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Asian Pacific American Heritage Month - Has Jack Singing “I Enjoy Being Chinese!”

May is the “official” Asian Pacific American Heritage Month, but the celebration of the contributions, cultures, foods and legacies of the vast Asian American community throughout the U.S. just doesn’t stop…ever! It takes all twelve months in the year nowadays to experience what the diverse Asian American experience has to offer. For APA Heritage Month in May 2006, in Los Angeles alone, dozens of events filled the calendar with a huge variety of offerings that included film festivals, plays, music, new books, readings, parades, observances, reflections, and – of course – tributes! For me personally, May 2006 was a super time – I had fun roles in two movies that were released and well-received: “Akeelah and the Bee” starring Laurence Fishburne and Angela Bassett; and “Art School Confidential” starring John Malkovich, Anjelica Huston and Max Minghella. They’re still in theaters, and should be avail on DVD soon. Also, I was very pleased to be among a group of my favorite actors who were recognized by the Chinese Historical Society of Southern California. Please read on…
Jack and Russell Wong sign commemorative poster
 at Salute to Chinese American Actors gala.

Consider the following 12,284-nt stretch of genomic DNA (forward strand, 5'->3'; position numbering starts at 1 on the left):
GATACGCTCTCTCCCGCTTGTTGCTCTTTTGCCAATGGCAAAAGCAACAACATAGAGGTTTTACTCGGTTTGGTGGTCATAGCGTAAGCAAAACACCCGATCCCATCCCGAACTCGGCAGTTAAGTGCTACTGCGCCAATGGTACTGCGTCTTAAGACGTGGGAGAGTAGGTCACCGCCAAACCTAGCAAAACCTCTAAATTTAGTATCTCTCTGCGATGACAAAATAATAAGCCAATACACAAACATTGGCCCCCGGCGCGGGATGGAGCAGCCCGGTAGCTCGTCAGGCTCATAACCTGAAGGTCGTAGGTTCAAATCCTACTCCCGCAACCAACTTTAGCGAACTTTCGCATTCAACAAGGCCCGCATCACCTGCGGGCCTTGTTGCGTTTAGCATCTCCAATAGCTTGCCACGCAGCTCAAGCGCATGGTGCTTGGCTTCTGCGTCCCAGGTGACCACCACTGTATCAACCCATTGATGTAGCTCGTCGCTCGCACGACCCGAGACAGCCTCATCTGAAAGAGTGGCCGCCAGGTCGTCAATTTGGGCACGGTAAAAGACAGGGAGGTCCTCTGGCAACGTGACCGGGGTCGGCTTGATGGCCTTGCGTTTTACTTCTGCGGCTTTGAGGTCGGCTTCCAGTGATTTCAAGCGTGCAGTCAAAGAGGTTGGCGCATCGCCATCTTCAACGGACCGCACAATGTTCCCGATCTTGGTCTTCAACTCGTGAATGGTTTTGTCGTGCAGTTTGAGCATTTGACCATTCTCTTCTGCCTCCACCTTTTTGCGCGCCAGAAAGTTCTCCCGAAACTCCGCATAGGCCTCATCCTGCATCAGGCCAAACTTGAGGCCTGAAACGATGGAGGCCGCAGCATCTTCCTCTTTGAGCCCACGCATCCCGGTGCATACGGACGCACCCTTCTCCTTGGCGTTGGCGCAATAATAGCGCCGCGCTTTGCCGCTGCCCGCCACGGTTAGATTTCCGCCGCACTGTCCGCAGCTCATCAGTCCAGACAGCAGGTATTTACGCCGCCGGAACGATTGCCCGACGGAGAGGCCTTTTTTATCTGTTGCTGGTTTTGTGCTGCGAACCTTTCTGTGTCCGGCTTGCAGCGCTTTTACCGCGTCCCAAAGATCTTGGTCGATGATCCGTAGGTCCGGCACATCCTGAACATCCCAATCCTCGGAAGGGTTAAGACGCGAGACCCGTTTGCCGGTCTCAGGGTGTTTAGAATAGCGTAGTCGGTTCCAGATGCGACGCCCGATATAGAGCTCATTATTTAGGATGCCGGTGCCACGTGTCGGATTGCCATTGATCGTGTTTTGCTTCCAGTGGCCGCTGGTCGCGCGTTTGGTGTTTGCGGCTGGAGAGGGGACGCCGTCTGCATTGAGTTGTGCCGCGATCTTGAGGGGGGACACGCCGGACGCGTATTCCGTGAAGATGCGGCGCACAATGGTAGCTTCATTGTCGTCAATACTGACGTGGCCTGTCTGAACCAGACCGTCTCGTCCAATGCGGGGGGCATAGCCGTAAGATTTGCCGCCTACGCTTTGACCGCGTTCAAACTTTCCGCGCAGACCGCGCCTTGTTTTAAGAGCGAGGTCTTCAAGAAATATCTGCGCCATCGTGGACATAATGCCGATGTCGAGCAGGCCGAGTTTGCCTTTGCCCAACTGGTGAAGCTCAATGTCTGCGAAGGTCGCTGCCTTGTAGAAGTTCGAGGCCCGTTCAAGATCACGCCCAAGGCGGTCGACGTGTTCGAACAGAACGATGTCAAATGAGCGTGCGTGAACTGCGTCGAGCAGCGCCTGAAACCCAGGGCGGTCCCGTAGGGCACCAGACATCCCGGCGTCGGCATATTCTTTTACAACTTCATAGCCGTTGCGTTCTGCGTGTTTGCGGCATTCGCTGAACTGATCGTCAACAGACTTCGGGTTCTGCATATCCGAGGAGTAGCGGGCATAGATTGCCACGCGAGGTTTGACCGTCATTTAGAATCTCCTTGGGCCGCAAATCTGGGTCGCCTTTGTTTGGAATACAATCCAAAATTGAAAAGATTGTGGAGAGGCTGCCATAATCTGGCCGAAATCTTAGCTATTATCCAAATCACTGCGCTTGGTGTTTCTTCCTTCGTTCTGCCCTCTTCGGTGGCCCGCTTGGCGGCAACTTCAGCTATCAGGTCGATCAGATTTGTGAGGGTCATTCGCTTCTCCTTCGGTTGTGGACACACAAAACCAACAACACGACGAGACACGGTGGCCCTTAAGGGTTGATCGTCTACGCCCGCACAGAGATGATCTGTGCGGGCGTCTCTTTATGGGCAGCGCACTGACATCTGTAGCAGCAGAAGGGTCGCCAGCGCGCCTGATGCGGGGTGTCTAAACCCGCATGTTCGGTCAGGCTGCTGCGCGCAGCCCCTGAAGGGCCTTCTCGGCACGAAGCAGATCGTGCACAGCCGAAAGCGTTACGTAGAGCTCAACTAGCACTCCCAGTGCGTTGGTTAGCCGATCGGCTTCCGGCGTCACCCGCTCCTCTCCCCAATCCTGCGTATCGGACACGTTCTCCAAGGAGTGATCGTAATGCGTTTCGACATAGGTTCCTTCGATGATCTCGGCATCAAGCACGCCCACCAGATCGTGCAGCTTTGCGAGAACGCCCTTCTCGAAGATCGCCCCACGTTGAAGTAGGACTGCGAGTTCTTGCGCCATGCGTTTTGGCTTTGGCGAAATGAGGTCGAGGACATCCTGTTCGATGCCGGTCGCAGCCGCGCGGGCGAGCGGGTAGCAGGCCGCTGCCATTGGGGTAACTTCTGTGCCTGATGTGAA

Jack sings his song parody, "I Enjoy Being Chinese,"
 to fellow honorees at Salute to Chinese American Actors.


From Excluded to Saluted:
Heritage Month Event Honoring Actors
Emphasizes Chinese Progress in U.S. Since 1882

 By Jeannie Liu & Dr. Donald Loo

The Chinese Historical Society of Southern California’s “Salute to Chinese American Actors” on Saturday, May 6, “raised the bar again” in the realm of Society events, according to President Kenneth L. Chan, who said the gala was the most glamorous and successful in CHSSC history. It was touted as one of the “premier events” of Asian Pacific American Heritage Month.

As co-chairs of the event, we humbly concur! Fundraising aside, the Society board of directors and our dinner committee colleagues are still in “seventh heaven” when we think of the smiles, cheers, laughter and joy that we saw and felt throughout the VIP reception sponsored by Washington Mutual as well as the dinner and honors program that followed, emceed by the beautiful Miranda Hoh, who was radiant in her turquoise, floor length cheongsam, keeping the proceedings smooth and lively.

Our “Salute to Chinese American Actors” was memorable in a very significant way: 124 years ago that same day, in 1882, the Chinese Exclusion Act was signed into law, discriminating against Chinese in the areas of immigration, labor and citizenship. That racist Act was not repealed until December 17, 1943.

Before the Chinese Exclusion Act, when Chinese were recruited and imported as coolie laborers, there was another milestone date -- May 10, 1869, the official completion and dedication of the first transcontinental railway, the western half of which was built largely by those Chinese workers, who were completely excluded from credit for their backbreaking contributions.

A somber hush could be audibly felt during the screening of our Society’s 30-year commemoration movie, “Achieving Our Dreams,” during the scenes showing how CHSSC fighting again today for Chinese American justice in the matter of the 100-plus graves of early immigrants which were unearthed by the Metropolitan Transportation Authority last summer in its Metro Gold Line Eastside Extension light rail excavations in Boyle Heights. Our Society is at the forefront of community activism currently working to ensure the proper reinternment of the remains.